“After all, in a republican system there is no need for anybody to stay in power for life. But still, if the people wish to see a man in this office for a third or a fourth term, why should the people’s will be restricted?” Maria Vladimirovna asked.
She noted that nobody should stay in power against his will, “but if a president is capable of continuing the work, the people should be given the right to decide whether they would like to see this man as head of the state”.
According to the grand duchess, to limit the elective presidential rule to two terms, “which Russia has clearly borrowed from the US constitution, is not a well-considered step”.
The grand duchess also expressed the wish that Vladimir Putin may stay “in one of the leading offices and use his still vital potential for the benefit of the country”.

http://www.interfax-religion.com/?act=news&div=3724

My short comments:
If Vladimir Putin consciously prepares Russia for restoration of a monarchy, monarchists should «take off one's hat to him». However, I strongly doubt of it.
On the other hand, I think, if Putin will rule Russia anyhow (officially or informally) some more years, - in this case after two-three such years only a restoration of constitutional monarchy can rescue Russia from the totalitarianism.
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  #110  
Old 10-09-2007, 10:58 AM
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Boris... Freedom to the KITTEN!

It is rather strange that Grand Duchess has decided to express her opinion on whether Putin should run for re-election or not. Furthermore, it is highly unlikely for Putin to take any significant steps toward the restoration.
The only possible explanation might be that Grand Duchess hopes to put her son on the throne by supporting a strong and charismatic leader such as Putin. She wishes to utilize “the Spanish model of the monarchy restoration”. Grand Duke may be designated a Tzar according to the special succession law, which will be promulgated by Putin. Thus, there will be the bloodless transition of the Russian Federation to the democratic consitutional monarchy. It may safely be said that Grand Duchess srives to take any opportunity to attian her goals.
By the way, I am curious to know how the monarchy can rescue Russia from totalitarianism.


Boris …. Poor kitten …, but the allegory is apt.
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  #111  
Old 10-09-2007, 04:20 PM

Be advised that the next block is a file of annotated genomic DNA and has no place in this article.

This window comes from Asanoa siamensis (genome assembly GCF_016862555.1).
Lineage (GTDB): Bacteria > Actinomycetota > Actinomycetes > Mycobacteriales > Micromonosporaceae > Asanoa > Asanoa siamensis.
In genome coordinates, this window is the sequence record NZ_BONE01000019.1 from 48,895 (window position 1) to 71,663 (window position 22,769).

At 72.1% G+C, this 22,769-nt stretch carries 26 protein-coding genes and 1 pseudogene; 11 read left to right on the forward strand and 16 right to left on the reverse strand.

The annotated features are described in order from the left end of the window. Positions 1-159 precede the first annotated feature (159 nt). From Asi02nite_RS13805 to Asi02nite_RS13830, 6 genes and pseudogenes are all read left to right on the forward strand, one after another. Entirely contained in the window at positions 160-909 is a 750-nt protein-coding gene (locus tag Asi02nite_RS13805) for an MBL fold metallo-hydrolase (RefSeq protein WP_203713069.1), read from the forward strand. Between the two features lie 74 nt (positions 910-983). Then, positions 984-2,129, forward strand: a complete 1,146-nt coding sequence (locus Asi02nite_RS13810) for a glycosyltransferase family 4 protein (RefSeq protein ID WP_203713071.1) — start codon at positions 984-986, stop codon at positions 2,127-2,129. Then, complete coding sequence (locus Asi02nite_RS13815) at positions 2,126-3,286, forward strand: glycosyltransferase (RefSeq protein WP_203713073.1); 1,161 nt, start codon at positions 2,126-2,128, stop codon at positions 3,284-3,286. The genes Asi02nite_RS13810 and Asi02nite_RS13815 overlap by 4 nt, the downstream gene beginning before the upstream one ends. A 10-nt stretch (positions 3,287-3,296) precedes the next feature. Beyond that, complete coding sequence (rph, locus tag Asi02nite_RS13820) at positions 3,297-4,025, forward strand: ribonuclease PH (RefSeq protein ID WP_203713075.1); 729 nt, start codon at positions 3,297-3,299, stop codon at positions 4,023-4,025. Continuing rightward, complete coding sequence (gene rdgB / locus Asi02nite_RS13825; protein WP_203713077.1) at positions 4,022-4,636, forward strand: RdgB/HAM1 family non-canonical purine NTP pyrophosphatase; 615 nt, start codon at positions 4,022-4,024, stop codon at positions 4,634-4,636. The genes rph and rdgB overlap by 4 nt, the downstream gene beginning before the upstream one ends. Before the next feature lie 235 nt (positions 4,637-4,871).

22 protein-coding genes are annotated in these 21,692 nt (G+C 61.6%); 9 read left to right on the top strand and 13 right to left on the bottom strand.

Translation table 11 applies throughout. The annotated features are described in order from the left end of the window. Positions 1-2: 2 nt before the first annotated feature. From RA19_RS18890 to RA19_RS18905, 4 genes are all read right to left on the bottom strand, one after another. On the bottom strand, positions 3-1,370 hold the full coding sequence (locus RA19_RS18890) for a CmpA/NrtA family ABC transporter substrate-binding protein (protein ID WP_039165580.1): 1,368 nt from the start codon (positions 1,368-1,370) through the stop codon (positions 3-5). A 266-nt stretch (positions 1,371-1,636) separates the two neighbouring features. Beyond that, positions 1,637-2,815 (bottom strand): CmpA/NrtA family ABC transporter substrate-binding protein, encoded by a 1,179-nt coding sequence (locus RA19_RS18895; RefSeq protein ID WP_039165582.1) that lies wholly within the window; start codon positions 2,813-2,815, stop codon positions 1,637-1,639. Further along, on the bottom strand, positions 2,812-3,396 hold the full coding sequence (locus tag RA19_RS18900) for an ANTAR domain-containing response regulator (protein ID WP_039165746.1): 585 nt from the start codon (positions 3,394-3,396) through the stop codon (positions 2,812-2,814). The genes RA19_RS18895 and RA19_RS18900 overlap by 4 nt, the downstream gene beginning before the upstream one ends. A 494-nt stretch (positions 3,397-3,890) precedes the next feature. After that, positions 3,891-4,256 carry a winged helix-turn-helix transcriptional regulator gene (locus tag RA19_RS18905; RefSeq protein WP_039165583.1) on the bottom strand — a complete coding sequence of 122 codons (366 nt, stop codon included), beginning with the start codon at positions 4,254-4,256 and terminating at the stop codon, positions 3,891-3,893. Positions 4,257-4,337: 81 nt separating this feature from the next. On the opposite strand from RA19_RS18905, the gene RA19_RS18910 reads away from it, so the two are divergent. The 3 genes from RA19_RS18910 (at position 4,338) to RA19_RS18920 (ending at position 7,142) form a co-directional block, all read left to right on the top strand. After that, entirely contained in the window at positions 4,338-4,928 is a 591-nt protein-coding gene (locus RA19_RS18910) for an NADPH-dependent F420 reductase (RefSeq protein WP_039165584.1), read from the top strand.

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Al bina,
I think, you are right at all.
As to “ how the monarchy can rescue Russia from totalitarianism ” - I think, the Spanish model of the monarchy restoration has shown it very well.
Of course, Russia has the features of national character and a history, but - anyhow - ALL modern constitutional monarchies are protected from authoritarianism (especially from totalitarianism).
Weaver Lapshina (Oh! Soviet tradition) has addressed to congress of «Uniform Russia» (on October, 1 this year) with the request to Vladimir Putin:
«We know that only some clauses of the Constitution prevent you to continue management of Russia after 2008. But in fact the Constitution is only a paper [!-BR]- let's change these clauses and after that we shall concern to these clauses with the same respect as to former articles! »
It sounds rather funny (especially «and after that we shall concern to them with the same respect»), however, actually the Kremlin operates under this "recipe", breaking if not the letter, spirit (the general and main sense) of the Constitution.
The constitutional monarchy is much more protected system of board in this sense.
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  #112  
Old 10-13-2007, 02:25 AM
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I said in another thread that Vladimir Putin was busy trying to engineer a new form of government. Something that is a cross breed between a monarchy and a presidency. I do not think that Russia wants to go back to the time of the Romanovs when it was incredibly poorly managed and had issues like a 90% illiteracy rate. Nor does it want to go back to the faux egalitarianism of the communist era. The new billionaires would love to have their status immortalized in a new form of aristocracy and become titular as well as de facto princes. For that to happen there would have to be some form of constitutional monarchy to ennoble them. I think that a significant portion of the Russian population would like to have some of the pomp and circumstance that a royal family would bring but conversely, there is a problem in that most of the Romanovs have descended into a very bourgeoise, not aristocratic, lifestyle. As well there have been too many morganatic marriages. Royal legitimacy relies on a pure blood line so who would you have in place? Communism did a good job of severing that and ensuring that the Romanovs were cut off from their wealth to maintain their lifestyle. There seems to be a great deal of romantic hindsight in Russiia now and with the influx of money from its natural resources, who knows. My gut feeling is that most Russians are in a state of mind stemming from communist schooling and it will take some time for this to stop being a factor. Even now Putin is still trying to sanitize communist era leadership in the Russian education system, so that won't die soon and for the right mindset to exist for a restoration of a constitutional monarchy, Russia needs to get over its communist past first.
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  #113